The French comedy actor Jean-Pierre Castaldi, doing his bit for the charities that benefit from the sale of the President’s Barrel, was urging the bidders in the room to reach for their wallets. ‘Allez les Chinois’ were I believe his words, spoken with the growly resonance that has been his calling card for over 40 years of French screen time.
It was a damp, chilly weekend for the 153rd edition of the Hospices de Beaune, but that didn’t deter the crowds at Burgundy’s most famous wine auction, who surrounded the hall on Sunday afternoon, pressed to the windows if not lucky enough to get inside, following events via loud speakers booming the voice of auctioneer into Place de la Halle.
This is the auction that sets the tone for future sales of the most recent vintage, much like the en primeur season in Bordeaux – although the Hospices has a hugely seductive sense of drama that the Bordeaux en primeurs lacks; dating back to 1859, and set against the intricate Gothic spires of the Hotel-Dieu and its charitable hospice that has been tending to the sick since 1443. Both events also involve tasting the young wine to get an impression of the vintage, although at this earlier stage – November in Beaune as opposed to April in Bordeaux – the wines are even tougher to taste, as neither whites nor reds have undergone the softening secondary fermentation and remain full of the biting malic acid that takes some imagination to get past.
Castaldi’s words were duly rewarded. For the first time, a Chinese purchaser bought the president’s barrel*. A young Chinese businesswoman called Yan-Hong Cao, owner of a number of shops, jade mines and a tea plantation in the Yunnan province, paid €131,000 for a 456-litre barrel of Mersault Genevrières Premier Cru, Cuvée Philippe le Bon. It was Cao’s third time at the Hospices de Beaune, but her first to successfully bid for the traditional highpoint of the auction, where all proceeds of the sale go to local charitable causes (profits from the rest of the auction are still fairly comforting, as they help with upkeep of the Hospices’ vineyards, buildings and still-working hospital).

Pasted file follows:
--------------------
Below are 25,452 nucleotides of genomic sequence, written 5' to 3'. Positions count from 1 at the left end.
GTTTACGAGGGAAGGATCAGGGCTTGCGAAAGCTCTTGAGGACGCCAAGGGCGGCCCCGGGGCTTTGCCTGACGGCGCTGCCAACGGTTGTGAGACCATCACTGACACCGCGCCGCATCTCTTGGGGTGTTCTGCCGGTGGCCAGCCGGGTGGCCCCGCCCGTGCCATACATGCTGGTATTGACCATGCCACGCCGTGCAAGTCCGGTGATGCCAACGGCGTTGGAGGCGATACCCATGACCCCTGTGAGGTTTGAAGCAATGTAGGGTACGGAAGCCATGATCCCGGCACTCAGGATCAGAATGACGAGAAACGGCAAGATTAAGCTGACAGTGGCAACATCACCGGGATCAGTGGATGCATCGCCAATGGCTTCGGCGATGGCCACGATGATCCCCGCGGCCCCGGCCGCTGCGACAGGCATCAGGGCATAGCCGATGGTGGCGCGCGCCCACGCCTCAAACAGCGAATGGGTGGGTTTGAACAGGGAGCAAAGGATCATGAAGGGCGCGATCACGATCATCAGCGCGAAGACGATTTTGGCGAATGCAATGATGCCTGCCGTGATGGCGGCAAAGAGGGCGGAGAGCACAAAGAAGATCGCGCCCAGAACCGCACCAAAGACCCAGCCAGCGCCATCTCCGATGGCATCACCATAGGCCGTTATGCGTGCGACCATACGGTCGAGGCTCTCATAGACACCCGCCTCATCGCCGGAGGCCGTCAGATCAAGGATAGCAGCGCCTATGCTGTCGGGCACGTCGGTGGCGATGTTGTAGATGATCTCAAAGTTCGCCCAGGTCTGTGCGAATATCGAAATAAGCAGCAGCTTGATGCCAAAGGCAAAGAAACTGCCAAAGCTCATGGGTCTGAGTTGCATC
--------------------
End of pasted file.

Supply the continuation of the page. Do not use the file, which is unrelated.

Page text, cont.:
‘I am so happy to have this barrel and hope that everyone will visit China, too,’ said Cao after her success, smiling for a photo that went round the world in minutes. Speaking from the auctioneer’s stand, she added a final comment to a roar of approval, ‘Bordeaux and Burgundy wines are always welcome in China. But I like Burgundy more and that's why I'm here.’
Cao was bidding against six or seven Burgundy négociants, among them Louis-Fabrice Latour, seventh generation owner of Louis Latour négociant house, and president of the association of Burgundy wine merchants.
‘There were several of us going for the barrel, and I hoped to push the price higher so the charities would benefit,’ Latour told me, before adding with admirable honestly, ‘but I dropped out in the end, because I felt it was great for the auction, and for the publicity of Burgundy wines as a whole, if a young Chinese woman could place the winning bid. It makes a better story.’
Perhaps, but speaking as someone who has had a front row seat for the Chinese love affair with Bordeaux over the past five years, it’s somewhat dispiriting to see things shift over to Burgundy. Not for the potential losses for Bordeaux, but for consumers both in China and outside, who risk once again be taken for a ride as prices shoot upwards.
It’s hard not to feel cynical about seeing producers and wine merchants – and further down the line forgers and lawyers – capitalising on the enthusiasm of an expanding market. Journalists play their part too. It seemed the only question at the opening press conference asked of Michael Ganne, a representative from Christie's auction house that has run the November sale since 2005, was how many Asian buyers were expected this year. In 2011, according to Christie’s consultant Anthony Hanson, Asia overtook America as the number one source for overseas buyers, although this year several merchants voiced concerns that the final identity of the bidders has become much more difficult to track, as many bids by phone or internet by giving a company name, not a final identity.